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Today we'll evaluate The Peck Company, Inc. (NASDAQ:PECK) to determine whether it could have potential as an investment idea. In particular, we'll consider its Return On Capital Employed (ROCE), as that can give us insight into how profitably the company is able to employ capital in its business.
First of all, we'll work out how to calculate ROCE. Then we'll compare its ROCE to similar companies. Finally, we'll look at how its current liabilities affect its ROCE.
Understanding Return On Capital Employed (ROCE)
ROCE is a measure of a company's yearly pre-tax profit (its return), relative to the capital employed in the business. Generally speaking a higher ROCE is better. Ultimately, it is a useful but imperfect metric. Renowned investment researcher Michael Mauboussin has suggested that a high ROCE can indicate that 'one dollar invested in the company generates value of more than one dollar'.
So, How Do We Calculate ROCE?
Analysts use this formula to calculate return on capital employed:
Return on Capital Employed = Earnings Before Interest and Tax (EBIT) ÷ (Total Assets - Current Liabilities)
Or for Peck Company:
0.18 = US$1.3m ÷ (US$11m - US$3.8m) (Based on the trailing twelve months to March 2019.)
Therefore, Peck Company has an ROCE of 18%.
Is Peck Company's ROCE Good?
One way to assess ROCE is to compare similar companies. In our analysis, Peck Company's ROCE is meaningfully higher than the 9.5% average in the Construction industry. I think that's good to see, since it implies the company is better than other companies at making the most of its capital. Separate from Peck Company's performance relative to its industry, its ROCE in absolute terms looks satisfactory, and it may be worth researching in more depth.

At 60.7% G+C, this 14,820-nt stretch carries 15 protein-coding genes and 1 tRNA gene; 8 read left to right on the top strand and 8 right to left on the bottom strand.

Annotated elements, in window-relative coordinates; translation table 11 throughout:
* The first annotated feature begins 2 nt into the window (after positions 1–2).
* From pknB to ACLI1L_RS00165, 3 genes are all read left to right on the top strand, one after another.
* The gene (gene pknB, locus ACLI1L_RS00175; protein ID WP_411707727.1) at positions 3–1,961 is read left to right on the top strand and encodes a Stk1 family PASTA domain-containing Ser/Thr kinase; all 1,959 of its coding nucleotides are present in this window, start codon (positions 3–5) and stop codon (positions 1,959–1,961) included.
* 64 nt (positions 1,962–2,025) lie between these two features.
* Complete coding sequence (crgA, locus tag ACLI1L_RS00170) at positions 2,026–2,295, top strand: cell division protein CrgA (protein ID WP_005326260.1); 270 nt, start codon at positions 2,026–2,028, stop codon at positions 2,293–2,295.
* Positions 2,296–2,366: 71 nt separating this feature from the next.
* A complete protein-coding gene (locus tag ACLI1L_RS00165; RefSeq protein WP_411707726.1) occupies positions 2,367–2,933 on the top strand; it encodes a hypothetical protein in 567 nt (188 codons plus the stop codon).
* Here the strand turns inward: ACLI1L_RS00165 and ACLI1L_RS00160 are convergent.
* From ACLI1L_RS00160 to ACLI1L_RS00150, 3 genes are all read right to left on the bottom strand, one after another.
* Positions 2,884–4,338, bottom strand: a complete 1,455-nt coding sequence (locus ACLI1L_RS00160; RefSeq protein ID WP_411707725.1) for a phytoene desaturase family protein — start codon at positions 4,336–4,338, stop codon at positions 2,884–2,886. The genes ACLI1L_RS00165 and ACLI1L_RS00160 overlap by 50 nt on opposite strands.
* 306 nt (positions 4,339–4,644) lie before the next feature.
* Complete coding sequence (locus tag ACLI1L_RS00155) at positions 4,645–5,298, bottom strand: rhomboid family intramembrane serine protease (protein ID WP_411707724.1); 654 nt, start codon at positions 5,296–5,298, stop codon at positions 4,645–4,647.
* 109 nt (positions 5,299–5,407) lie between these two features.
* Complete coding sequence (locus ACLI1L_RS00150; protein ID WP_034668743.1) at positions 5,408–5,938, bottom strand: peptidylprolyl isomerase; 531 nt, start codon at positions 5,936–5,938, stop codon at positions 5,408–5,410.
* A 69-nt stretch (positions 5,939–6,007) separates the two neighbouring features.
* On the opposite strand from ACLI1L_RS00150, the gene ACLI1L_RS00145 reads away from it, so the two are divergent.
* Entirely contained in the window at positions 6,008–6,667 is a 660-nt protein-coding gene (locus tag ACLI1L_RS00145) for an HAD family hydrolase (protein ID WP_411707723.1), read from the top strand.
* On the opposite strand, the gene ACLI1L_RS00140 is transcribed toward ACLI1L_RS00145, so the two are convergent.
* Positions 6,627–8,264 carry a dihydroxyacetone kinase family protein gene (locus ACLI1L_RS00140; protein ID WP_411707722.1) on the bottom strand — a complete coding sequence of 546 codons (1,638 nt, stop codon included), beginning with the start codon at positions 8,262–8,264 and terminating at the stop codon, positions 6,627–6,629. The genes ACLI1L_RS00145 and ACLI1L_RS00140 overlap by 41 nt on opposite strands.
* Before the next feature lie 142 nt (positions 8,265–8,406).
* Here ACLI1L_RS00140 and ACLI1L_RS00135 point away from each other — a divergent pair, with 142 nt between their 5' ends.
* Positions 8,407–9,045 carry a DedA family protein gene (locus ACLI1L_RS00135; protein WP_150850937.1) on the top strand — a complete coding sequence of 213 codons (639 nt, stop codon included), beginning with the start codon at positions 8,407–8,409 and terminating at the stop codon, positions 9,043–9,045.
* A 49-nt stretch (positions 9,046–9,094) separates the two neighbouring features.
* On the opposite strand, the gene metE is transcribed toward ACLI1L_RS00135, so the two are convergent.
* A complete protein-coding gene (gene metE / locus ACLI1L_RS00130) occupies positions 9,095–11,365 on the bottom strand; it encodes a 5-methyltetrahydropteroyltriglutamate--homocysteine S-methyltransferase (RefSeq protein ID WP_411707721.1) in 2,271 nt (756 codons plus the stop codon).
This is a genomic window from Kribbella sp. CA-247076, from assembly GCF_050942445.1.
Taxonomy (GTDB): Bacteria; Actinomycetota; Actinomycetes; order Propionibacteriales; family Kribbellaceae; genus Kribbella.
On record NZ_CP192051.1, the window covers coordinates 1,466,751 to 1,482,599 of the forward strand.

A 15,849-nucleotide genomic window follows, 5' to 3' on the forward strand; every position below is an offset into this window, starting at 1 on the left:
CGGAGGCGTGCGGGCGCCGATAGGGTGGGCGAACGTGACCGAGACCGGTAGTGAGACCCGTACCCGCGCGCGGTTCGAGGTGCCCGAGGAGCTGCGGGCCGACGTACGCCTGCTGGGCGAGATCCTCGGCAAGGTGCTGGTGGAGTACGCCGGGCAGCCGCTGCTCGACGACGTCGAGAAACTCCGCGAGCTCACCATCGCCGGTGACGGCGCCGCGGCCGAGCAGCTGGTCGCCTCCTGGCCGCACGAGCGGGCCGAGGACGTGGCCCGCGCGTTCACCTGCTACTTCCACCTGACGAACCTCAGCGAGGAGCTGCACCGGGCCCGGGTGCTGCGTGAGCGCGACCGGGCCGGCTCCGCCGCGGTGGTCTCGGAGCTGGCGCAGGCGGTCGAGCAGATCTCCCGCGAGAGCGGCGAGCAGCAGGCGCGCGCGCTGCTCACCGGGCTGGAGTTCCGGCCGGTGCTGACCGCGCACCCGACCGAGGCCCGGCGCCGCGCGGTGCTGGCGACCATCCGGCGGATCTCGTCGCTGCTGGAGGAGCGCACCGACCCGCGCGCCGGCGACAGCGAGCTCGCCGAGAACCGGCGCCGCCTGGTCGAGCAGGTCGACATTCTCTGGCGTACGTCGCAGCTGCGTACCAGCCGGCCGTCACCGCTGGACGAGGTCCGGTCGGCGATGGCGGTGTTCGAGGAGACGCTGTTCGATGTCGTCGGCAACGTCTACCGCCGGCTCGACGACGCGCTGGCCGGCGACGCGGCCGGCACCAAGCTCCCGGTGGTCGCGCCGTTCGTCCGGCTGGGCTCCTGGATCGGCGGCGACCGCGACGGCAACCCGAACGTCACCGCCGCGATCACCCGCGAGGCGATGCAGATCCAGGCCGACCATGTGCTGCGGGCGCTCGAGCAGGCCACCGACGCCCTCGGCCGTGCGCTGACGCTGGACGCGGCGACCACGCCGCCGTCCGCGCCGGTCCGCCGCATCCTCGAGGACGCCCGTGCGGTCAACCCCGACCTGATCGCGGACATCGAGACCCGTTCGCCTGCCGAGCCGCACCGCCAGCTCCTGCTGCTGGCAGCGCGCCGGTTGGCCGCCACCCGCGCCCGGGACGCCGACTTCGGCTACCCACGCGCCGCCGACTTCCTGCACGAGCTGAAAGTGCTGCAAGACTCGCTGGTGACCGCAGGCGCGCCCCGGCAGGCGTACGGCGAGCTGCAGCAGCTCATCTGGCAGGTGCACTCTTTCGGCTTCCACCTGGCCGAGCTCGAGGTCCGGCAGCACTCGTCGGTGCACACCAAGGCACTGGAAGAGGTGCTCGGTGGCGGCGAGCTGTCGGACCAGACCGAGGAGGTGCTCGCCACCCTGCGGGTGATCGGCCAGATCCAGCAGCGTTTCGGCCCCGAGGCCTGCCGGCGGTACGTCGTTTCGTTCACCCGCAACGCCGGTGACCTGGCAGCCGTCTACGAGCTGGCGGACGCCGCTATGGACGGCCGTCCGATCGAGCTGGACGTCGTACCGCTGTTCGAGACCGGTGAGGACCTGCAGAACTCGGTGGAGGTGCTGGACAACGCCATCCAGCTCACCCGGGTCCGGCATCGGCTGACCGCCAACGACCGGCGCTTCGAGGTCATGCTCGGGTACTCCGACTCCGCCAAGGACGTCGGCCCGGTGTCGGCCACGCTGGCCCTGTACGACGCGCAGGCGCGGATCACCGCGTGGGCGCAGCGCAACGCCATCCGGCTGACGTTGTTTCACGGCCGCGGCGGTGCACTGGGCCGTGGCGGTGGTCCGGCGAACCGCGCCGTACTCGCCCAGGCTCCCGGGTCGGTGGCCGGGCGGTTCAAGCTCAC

Remember that this metric is backwards looking - it shows what has happened in the past, and does not accurately predict the future. ROCE can be deceptive for cyclical businesses, as returns can look incredible in boom times, and terribly low in downturns. ROCE is only a point-in-time measure. How cyclical is Peck Company? You can see for yourself by looking at this free graph of past earnings, revenue and cash flow.
Do Peck Company's Current Liabilities Skew Its ROCE?
Current liabilities are short term bills and invoices that need to be paid in 12 months or less. The ROCE equation subtracts current liabilities from capital employed, so a company with a lot of current liabilities appears to have less capital employed, and a higher ROCE than otherwise. To counter this, investors can check if a company has high current liabilities relative to total assets.
Peck Company has total liabilities of US$3.8m and total assets of US$11m. Therefore its current liabilities are equivalent to approximately 34% of its total assets. With this level of current liabilities, Peck Company's ROCE is boosted somewhat.
The Bottom Line On Peck Company's ROCE
While its ROCE looks good, it's worth remembering that the current liabilities are making the business look better. Peck Company shapes up well under this analysis, but it is far from the only business delivering excellent numbers . You might also want to check this free collection of companies delivering excellent earnings growth.
I will like Peck Company better if I see some big insider buys. While we wait, check out this free list of growing companies with considerable, recent, insider buying.
We aim to bring you long-term focused research analysis driven by fundamental data. Note that our analysis may not factor in the latest price-sensitive company announcements or qualitative material.
If you spot an error that warrants correction, please contact the editor at email@example.com. This article by Simply Wall St is general in nature. It does not constitute a recommendation to buy or sell any stock, and does not take account of your objectives, or your financial situation. Simply Wall St has no position in the stocks mentioned. Thank you for reading.